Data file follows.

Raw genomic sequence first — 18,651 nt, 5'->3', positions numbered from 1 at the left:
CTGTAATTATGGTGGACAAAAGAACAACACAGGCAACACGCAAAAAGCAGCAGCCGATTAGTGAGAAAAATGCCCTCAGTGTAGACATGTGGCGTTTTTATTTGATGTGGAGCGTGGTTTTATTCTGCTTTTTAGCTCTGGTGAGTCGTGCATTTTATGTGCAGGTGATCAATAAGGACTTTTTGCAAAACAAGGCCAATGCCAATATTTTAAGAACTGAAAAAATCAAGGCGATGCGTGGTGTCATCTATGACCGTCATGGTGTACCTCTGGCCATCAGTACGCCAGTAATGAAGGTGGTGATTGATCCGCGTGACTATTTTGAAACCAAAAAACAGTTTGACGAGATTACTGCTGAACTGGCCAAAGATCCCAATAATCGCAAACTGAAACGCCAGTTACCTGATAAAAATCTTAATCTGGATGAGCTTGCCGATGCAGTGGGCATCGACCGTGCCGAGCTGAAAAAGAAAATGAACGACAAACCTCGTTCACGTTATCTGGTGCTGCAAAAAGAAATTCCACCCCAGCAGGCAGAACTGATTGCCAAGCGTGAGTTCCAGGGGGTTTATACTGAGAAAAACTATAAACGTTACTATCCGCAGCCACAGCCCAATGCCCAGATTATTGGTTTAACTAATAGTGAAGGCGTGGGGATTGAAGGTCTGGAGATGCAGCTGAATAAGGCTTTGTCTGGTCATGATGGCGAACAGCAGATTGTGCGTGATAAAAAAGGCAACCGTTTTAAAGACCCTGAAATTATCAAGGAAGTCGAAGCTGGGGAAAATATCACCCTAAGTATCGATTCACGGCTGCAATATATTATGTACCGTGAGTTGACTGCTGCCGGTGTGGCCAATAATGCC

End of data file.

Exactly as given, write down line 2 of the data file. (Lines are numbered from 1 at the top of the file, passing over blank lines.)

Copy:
CTGTAATTATGGTGGACAAAAGAACAACACAGGCAACACGCAAAAAGCAGCAGCCGATTAGTGAGAAAAATGCCCTCAGTGTAGACATGTGGCGTTTTTATTTGATGTGGAGCGTGGTTTTATTCTGCTTTTTAGCTCTGGTGAGTCGTGCATTTTATGTGCAGGTGATCAATAAGGACTTTTTGCAAAACAAGGCCAATGCCAATATTTTAAGAACTGAAAAAATCAAGGCGATGCGTGGTGTCATCTATGACCGTCATGGTGTACCTCTGGCCATCAGTACGCCAGTAATGAAGGTGGTGATTGATCCGCGTGACTATTTTGAAACCAAAAAACAGTTTGACGAGATTACTGCTGAACTGGCCAAAGATCCCAATAATCGCAAACTGAAACGCCAGTTACCTGATAAAAATCTTAATCTGGATGAGCTTGCCGATGCAGTGGGCATCGACCGTGCCGAGCTGAAAAAGAAAATGAACGACAAACCTCGTTCACGTTATCTGGTGCTGCAAAAAGAAATTCCACCCCAGCAGGCAGAACTGATTGCCAAGCGTGAGTTCCAGGGGGTTTATACTGAGAAAAACTATAAACGTTACTATCCGCAGCCACAGCCCAATGCCCAGATTATTGGTTTAACTAATAGTGAAGGCGTGGGGATTGAAGGTCTGGAGATGCAGCTGAATAAGGCTTTGTCTGGTCATGATGGCGAACAGCAGATTGTGCGTGATAAAAAAGGCAACCGTTTTAAAGACCCTGAAATTATCAAGGAAGTCGAAGCTGGGGAAAATATCACCCTAAGTATCGATTCACGGCTGCAATATATTATGTACCGTGAGTTGACTGCTGCCGGTGTGGCCAATAATGCC